As always, Snap Judgments gives you Triple-S comic reviews: short, sweet, and spoiler-free.
Promise Fulfilled - The Programme #2
If you're a regular Geekanerd reader, you may remember that last month I was saying The Programme was either a great book or a shitty book, and the verdict would be clear upon reading the second issue. Well the verdict is officially in, and The Programme is officially great. Where the first issue tried to cover a bit too much ground and therefore was a bit of a confusing mess, this issue sticks to two stories whose connection is clear. The result is much more quality time spent with the characters, who by the end are well developed and compelling.
I feel comfortable laying out the basic premise now, which I wasn't confident enough to do last month. While raiding some Soviet laboratories after World War II, American soldiers came across an unborn Commie Übermensch. Now that li'l fetus is all grow'd up in America, but he's been living a normal life for a long time and isn't aware of his origins. His government, however, needs him to combat a mysterious superhuman dubbed the "Talibstan Terror," so they're trying to unlock some of his latent abilities.
Sound interesting to you? Great, pick it up. Don't think it's your cup of tea? Pick it up anyway. The story will grow on you, and this book is honestly worth picking up for the art alone. It's dense, dark, and requires some effort on your part, but it pays off with a stark expressiveness and some alarmingly inventive uses of color.
CP Smith's Haunting Art + Johnny Rench's Brilliant Colors + A Story That's Really Coming Together = A
Reviews for Terror, Inc. #1 and Flash #231, JLA #12, Shadowpact #16, and the wretched Black Canary #4 after the jump...
Finger Rippin' Good, Ya'll - Terror, Inc. #1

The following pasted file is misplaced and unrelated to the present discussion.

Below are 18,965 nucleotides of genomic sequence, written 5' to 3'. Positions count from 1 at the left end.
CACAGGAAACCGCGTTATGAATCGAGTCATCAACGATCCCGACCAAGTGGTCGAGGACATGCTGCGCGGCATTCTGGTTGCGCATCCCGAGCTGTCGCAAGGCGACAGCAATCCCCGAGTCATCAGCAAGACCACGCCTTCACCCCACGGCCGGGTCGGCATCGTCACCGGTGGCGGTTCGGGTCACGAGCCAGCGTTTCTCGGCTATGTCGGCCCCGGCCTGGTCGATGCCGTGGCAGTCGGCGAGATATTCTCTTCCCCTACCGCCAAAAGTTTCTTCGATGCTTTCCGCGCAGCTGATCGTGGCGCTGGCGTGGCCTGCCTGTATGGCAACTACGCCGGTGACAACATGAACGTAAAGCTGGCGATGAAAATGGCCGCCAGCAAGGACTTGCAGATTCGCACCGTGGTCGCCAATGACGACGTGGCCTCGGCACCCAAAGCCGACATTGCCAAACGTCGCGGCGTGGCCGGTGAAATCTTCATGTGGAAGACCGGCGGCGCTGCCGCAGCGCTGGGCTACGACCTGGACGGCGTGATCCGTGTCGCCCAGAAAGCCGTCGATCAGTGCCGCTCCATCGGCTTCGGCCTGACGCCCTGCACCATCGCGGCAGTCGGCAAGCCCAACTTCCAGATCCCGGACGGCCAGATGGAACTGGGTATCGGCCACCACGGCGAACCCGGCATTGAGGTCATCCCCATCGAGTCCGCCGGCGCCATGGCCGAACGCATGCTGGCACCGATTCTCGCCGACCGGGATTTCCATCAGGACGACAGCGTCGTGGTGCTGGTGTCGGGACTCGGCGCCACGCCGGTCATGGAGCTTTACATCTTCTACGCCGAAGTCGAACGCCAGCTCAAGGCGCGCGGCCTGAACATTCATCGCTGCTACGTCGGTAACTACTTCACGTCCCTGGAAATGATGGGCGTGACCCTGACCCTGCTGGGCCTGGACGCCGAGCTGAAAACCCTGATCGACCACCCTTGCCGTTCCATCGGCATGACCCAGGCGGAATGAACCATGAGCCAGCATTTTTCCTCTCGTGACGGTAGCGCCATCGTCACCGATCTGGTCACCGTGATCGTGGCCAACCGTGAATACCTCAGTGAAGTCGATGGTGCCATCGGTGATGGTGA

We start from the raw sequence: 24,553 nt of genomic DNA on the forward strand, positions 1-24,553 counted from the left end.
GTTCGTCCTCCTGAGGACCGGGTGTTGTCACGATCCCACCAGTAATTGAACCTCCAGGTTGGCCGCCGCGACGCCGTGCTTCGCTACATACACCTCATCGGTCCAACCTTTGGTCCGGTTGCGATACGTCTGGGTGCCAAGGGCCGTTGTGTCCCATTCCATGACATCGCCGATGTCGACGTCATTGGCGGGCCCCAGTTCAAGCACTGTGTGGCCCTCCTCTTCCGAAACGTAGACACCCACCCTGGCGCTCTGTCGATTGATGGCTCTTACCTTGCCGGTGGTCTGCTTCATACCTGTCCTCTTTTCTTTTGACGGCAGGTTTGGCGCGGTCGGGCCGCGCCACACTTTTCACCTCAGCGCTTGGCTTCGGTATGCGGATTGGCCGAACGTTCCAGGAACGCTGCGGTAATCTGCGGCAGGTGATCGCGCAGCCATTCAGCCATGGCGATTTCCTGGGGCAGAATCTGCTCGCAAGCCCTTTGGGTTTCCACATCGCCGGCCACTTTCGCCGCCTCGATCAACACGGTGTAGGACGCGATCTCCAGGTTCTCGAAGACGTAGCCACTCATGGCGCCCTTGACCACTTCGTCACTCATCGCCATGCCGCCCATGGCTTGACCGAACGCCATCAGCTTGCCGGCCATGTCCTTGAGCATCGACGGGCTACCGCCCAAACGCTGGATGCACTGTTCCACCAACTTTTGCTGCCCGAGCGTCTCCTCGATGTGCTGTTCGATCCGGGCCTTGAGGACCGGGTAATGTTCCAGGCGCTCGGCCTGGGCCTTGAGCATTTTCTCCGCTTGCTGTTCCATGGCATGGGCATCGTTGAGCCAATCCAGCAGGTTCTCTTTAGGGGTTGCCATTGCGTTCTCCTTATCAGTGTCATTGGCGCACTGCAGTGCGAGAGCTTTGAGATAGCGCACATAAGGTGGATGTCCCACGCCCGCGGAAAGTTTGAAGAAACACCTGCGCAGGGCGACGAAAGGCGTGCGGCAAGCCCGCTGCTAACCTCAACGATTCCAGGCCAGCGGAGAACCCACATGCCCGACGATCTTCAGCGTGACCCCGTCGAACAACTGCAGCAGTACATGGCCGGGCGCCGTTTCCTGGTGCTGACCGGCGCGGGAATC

Somehow the relaunch of this title had flown under my radar, and when I discovered it on the comic store shelf I let out an inadvertent yelp of glee. I was a big fan of the series in the nineties, and I'm a big fan of David Lapham in the current decade, so for a moment I felt like I was having one of those dreams where you walk into a comic store and see all these awesome comics that don't really exist (I have this dream at least once a year).
If you're not savvy, Terror (that's his name, alright) was cursed by a demon a few thousand years ago and became immortal. The catch is that his body is dead tissue and decays as such, so he needs to continually take limbs from other people (or animals) and attach them to himself in order to keep things fresh. When the body part is attached, he gains any inherent abilities that limb had. For instance, a sharpshooter's eye will make him a great shot. An Olympian sprinter's legs will make him very fast. AHR's head will make him Mexican. You see how this works?
After a lengthy origin story, the scene this Limited (boo!) Series sets is that Terror's hit-for-hire company Terror, Inc. has been tapped by some government types to take out a high-ranking official who has become a liability. Ho hum plot as far as these things go, but his unique approach to problem solving (tearing body parts from people) makes it a fresh read in spite of itself. If a complaint can be made it's that it feels like it's moving a bit too fast, but I suppose when you've only got five issues you've got to get things moving. Here's hoping this goes well so we can get a regular series.
Return of a Fave + Unique Solutions to Old Problems + It's Terror, Inc! = A-
Growing Up Fast - The Flash #231
Now that Impulse is buried and Flash: The Fastest Man Alive is canceled, Wally West can return to the fore in his own book which hasn't seen an issue since the beginning of 2006. Are you a Flash fan? Great! Do you like The Incredibles? I hope so, because if not you're going to be very disappointed with this relaunch.
Wally's kids have grown up amazingly fast (shoulda seen that coming) and now they're out and about in Keystone City with their Pop, saving folk and getting home in time for dinner. The issue's got heart, and a playful take on the character might be the best plan of action after Bart Allen met such a grim end.